So, why do people follow them? Because of a deeply attractive form of ambition: [they].. channel their ego and intensity into something larger and more enduring than themselves. They’re ambitious, to be sure, but for a purpose beyond themselves, be it building a great company, changing the world, or achieving some great object that’s ultimately not about them.

Who would say that Zuckerberg’s greed (read: ambition/vision/commitment) and patience did not result in a good thing (Facebook) for the people on this planet in general?  And it made him wealthy far beyond his needs in the process.  So what’s the problem?

As long as greed is not about personal self-aggrandizement, and is about ambition, intensity, vision, and commitment that ends up generating value for other people then the more greed – and the more patience for greed people have – the better for all of us.

See more

An interview with Roelof Botha – here

The club scene from the Social Network …

Who can forget the famous quote from Gordon Gekko from the movie, Wall Street

The point is, ladies and gentleman, that greed, for lack of a better word, is good. Greed is right, greed works. Greed clarifies, cuts through, and captures the essence of the evolutionary spirit. Greed, in all of its forms; greed for life, for money, for love, knowledge has marked the upward surge of mankind. And greed, you mark my words, will not only save Teldar Paper, but that other malfunctioning corporation called the USA. Thank you very much.

Adam Smith from the 1776 book “An Inquiry into the Nature and Causes of the Wealth of Nations”

…every individual necessarily labours to render the annual revenue of the society as great as he can. He generally, indeed, neither intends to promote the public interest, nor knows how much he is promoting it. By preferring the support of domestic to that of foreign industry, he intends only his own security; and by directing that industry in such a manner as its produce may be of the greatest value, he intends only his own gain, and he is in this, as in many other cases, led by an invisible hand to promote an end which was no part of his intention. Nor is it always the worse for the society that it was no part of it. By pursuing his own interest he frequently promotes that of the society more effectually than when he really intends to promote it. I have never known much good done by those who affected to trade for the public good.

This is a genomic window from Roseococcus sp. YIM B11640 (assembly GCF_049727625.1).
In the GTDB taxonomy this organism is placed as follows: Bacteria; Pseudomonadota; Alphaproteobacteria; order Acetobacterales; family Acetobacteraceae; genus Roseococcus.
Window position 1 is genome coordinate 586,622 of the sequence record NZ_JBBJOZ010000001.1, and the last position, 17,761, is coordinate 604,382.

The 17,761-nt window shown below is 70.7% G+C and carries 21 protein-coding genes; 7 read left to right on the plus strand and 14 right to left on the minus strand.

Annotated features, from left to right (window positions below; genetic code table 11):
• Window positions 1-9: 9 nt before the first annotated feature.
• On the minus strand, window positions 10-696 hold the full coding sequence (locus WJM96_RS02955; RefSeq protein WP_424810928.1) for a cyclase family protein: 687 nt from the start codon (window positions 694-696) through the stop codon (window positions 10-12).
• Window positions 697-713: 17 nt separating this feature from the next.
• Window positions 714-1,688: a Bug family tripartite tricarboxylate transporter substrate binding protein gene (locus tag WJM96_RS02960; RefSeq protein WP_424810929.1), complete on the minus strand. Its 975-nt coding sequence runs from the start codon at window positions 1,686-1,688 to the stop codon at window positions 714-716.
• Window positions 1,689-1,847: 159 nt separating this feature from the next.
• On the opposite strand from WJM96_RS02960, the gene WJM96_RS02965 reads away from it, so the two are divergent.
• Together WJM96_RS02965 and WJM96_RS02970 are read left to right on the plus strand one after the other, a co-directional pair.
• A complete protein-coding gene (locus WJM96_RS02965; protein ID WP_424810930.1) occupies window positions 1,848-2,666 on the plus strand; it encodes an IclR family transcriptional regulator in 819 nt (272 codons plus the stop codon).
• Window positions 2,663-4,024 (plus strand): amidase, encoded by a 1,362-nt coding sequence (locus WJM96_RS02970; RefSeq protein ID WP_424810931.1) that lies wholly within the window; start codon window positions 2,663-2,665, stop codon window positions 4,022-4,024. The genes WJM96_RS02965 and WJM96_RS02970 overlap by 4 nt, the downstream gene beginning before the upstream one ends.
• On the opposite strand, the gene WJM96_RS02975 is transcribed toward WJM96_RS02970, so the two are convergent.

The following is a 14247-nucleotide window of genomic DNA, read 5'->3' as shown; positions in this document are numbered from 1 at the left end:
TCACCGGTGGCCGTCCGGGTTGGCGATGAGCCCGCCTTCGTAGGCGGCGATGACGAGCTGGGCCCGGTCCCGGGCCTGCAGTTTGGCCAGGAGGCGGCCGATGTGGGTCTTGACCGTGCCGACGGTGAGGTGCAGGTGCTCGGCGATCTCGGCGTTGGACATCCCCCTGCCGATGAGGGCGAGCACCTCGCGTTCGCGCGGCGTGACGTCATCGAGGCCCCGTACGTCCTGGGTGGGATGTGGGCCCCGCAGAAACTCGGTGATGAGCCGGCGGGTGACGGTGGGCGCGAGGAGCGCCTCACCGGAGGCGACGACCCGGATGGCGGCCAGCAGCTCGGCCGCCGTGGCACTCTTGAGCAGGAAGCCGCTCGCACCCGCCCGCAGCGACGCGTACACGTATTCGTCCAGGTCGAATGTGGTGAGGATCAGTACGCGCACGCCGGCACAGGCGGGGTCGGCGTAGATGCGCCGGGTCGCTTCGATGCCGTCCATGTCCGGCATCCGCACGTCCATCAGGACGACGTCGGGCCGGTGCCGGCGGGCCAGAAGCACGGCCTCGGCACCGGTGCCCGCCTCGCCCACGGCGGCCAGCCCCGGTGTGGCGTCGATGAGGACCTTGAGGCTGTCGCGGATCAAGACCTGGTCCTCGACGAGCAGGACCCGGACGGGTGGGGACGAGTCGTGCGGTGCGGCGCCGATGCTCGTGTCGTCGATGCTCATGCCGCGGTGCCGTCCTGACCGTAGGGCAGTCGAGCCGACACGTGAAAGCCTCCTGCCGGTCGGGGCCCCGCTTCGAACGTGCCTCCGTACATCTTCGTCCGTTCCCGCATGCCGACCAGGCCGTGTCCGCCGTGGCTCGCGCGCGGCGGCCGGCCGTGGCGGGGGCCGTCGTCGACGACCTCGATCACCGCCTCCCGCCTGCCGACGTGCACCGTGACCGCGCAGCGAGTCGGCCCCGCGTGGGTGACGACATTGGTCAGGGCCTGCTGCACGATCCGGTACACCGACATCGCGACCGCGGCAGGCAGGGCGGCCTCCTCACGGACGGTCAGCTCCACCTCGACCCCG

Read more about the “Invisible Hand” here

Written by frrl

May 29, 2012 at 2:59 am

Movie Review: The Social Network

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I was looking forward to seeing the movie The Social Network.  I read Accidental Billionaires: The founding of Facebook A Tale of Sex, Money, Genius, and Betrayal by Ben Mezrich.  I have seen Mark Zuckerberg in various interviews and have read his blog.  I was halfway through reading The Facebook Effect: The Inside Story of the Company That is Connecting the World by David Kirkpatrick when I saw The Social Network.

I was entertained and disappointed by the movie.  I realize that Hollywood makes movies to make money and to make money the movie has to have those elements that make it compelling, entertaining, provocative, and everything else that sells movie tickets – no matter how much those aspects depart from the truth or the real history of Facebook.

The nature of movies

So, there is the truth and there is the story telling.  There is the fact and the fiction.  Ben Mezrich says that the story of Facebook in his book is a construction from hundreds of interviews with people close to the story of the founding of Facebook.  The Social Network is based on the book.  Neither the Ben Mezrick book nor the movie was made with any consultation from Mark Zuckerberg.  Sean Parker, short time  president of Facebook said the movie was a work of fiction. (more)

Picking and choosing

However, The Facebook Effect written by David Kirkpatrick was done from the inside.  David Kirkpatrick is a respected journalist who writes for Fortune magazine.  Mark Zuckerberg invited Kirkpatrick to write the story of Facebook.  Kirkpatrick travelled with Zuckerberg and was given inside access to the employees of Facebook.  So, if there is access to any semblance to the truth about the story of Facebook it’s in The Facebook Effect.